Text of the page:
Chris Latvala seeking $2 million for online monitoring software to prevent student suicide
This photo released from Kara Illig shows her daughter, Ainslie Illig, 8, on her computer in Ebensburg, Pennsylvania. Frustrations mount as parents enter the second or even third week of total distance learning. Image via AP.

The funding would pay for the software subscription service "Gaggle."

Rep. Chris Latvala is requesting $2 million for a pilot program that would focus on statewide child suicide prevention.

The funding requested by Latvala would pay for the annual software subscription service “Gaggle,” which identifies indications of suicide, self-harm and abusive behaviors within student-issued, school-provided tools, according to the appropriations request.  

The software uses machine learning and artificial intelligence, as well as a two-person review process to identify indicators of harmful behaviors.

If the request is approved, school districts participating in the pilot would have constant analysis and review of student content in school-issued Google and Microsoft environments including creation tools, chats and emails.

The program comes at a time where COVID-19 has led to a drastic increase in online education tools. Chat volume increased 5,967% for the Fall 2020 semester, according to the request. And, incidents of suicide have risen by 47%.

The program would also notify school districts and parents via school personnel of explicit images their students may be storing and sharing on school accounts, which has increased by 68%, according to the request.

The goal of this mental health pilot initiative is to “protect Florida youth from suicide and self-harm.” Suicide is the second-leading cause of death for school-aged children in the U.S.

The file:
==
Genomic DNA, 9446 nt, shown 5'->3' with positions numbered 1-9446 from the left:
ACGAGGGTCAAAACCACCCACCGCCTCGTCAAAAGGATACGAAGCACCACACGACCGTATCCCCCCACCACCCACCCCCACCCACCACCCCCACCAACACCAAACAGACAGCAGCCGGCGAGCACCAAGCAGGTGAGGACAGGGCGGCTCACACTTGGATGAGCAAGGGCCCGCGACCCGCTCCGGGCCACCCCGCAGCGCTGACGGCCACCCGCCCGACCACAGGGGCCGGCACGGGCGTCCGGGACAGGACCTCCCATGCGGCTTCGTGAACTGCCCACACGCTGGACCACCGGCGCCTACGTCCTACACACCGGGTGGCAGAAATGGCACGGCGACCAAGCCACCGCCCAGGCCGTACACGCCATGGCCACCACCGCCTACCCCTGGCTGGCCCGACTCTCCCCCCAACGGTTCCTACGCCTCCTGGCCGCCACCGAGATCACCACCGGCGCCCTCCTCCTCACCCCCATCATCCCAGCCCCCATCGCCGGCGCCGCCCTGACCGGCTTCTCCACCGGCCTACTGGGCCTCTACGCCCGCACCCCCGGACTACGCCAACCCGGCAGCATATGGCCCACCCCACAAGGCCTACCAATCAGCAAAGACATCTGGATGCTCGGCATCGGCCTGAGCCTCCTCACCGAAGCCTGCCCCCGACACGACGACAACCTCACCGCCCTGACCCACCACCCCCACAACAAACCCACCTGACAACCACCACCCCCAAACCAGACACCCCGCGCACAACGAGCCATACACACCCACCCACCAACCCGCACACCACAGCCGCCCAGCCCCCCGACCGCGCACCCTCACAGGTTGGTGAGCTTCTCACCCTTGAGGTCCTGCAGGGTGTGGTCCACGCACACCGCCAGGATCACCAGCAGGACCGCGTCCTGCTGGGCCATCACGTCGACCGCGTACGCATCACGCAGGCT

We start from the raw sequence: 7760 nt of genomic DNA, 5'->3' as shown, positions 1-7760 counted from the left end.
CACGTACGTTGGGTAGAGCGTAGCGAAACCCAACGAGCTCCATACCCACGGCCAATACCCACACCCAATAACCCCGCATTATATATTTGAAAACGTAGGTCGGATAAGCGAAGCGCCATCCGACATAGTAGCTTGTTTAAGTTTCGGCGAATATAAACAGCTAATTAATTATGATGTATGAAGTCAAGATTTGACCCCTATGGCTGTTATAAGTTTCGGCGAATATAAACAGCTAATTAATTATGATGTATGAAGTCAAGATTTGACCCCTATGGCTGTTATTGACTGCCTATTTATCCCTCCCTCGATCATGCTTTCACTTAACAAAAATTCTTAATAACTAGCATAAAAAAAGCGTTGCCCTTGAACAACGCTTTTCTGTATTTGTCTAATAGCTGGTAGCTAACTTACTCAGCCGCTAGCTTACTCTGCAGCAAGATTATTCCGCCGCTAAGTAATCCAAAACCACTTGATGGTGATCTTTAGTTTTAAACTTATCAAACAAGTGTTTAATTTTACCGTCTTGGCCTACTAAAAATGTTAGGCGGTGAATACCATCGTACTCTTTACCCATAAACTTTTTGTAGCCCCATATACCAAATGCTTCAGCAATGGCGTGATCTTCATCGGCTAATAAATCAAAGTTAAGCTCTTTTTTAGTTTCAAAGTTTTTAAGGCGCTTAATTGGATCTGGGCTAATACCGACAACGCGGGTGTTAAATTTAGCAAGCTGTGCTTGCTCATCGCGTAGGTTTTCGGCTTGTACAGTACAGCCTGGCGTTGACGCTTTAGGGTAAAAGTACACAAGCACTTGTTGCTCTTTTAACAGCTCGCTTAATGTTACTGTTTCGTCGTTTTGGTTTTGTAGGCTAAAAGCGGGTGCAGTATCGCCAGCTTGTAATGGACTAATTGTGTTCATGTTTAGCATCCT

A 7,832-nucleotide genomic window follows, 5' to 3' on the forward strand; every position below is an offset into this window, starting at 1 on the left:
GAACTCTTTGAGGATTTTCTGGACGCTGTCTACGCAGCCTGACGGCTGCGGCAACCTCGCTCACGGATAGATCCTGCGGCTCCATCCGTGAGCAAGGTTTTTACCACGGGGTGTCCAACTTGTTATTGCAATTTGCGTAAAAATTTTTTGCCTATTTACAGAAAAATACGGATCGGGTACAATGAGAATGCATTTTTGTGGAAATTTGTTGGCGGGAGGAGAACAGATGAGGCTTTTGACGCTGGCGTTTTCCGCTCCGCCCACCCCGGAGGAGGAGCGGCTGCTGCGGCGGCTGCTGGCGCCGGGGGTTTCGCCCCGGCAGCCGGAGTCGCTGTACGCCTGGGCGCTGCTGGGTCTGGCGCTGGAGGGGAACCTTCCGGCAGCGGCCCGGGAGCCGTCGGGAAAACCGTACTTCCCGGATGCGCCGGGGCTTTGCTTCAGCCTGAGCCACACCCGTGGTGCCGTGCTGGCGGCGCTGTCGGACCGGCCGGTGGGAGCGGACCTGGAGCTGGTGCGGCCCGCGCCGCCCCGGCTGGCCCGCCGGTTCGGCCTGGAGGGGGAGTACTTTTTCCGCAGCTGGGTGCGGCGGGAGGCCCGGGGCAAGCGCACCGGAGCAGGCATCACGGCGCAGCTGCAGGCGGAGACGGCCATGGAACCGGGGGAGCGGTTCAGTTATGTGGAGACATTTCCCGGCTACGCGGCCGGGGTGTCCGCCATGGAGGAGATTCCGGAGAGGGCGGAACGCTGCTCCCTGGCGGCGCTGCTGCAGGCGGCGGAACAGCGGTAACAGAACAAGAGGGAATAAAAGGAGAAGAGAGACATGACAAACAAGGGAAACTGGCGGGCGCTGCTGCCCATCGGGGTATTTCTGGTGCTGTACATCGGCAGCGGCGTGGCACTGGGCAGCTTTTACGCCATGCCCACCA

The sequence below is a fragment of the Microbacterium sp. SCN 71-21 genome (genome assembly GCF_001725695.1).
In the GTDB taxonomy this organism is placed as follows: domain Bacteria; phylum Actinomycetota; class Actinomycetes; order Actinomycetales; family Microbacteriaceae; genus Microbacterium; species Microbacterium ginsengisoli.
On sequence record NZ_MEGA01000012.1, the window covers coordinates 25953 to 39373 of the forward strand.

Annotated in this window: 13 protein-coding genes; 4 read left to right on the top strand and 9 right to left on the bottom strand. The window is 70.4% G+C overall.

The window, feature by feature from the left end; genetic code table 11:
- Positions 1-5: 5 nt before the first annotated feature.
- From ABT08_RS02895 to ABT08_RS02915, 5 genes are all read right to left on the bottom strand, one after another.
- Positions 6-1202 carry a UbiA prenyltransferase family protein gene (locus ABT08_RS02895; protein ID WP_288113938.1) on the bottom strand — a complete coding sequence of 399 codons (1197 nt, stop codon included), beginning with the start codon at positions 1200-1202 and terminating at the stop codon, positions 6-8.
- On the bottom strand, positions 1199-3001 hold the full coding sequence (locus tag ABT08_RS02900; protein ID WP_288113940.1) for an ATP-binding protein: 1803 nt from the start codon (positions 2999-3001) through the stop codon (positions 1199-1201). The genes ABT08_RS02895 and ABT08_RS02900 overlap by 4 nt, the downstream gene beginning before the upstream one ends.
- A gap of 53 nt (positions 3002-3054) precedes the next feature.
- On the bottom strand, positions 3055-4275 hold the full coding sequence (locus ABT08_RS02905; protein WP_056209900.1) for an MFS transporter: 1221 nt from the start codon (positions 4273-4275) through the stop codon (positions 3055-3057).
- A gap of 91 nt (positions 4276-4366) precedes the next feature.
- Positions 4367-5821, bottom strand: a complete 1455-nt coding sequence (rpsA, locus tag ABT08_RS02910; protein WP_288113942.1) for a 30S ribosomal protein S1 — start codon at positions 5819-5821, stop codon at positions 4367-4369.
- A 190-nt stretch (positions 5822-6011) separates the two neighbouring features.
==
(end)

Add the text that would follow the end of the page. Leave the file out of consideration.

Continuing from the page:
According to the request, 48 other states already use the technology. The states cite success factors including early notification of self-harm, explicit content and violent incidents, as well as leading to immediate interventions by appropriate school personnel.

“While the state has invested considerable money to keep children safe in the classroom, no investment has been made by the state to keep kids safe in the ‘digital classroom’ they are now using,” the request reads. “This technology would inform districts & staff to incidents prior to tragic events.”

During the 2019/2020 school year, the software helped school districts save 927 students who were planning an act of suicide, according to data from the company. In the same span, Gaggle blocked and reported more than 2,400 instances of sexually explicit materials involving minors.

Kelly Hayes

Kelly Hayes studied journalism and political science at the University of Florida. Kelly was born and raised in Tampa Bay. A recent graduate, she enjoys government and legal reporting. She has experience covering the Florida Legislature as well as local government, and is a proud Alligator alum. You can reach Kelly at [email protected].


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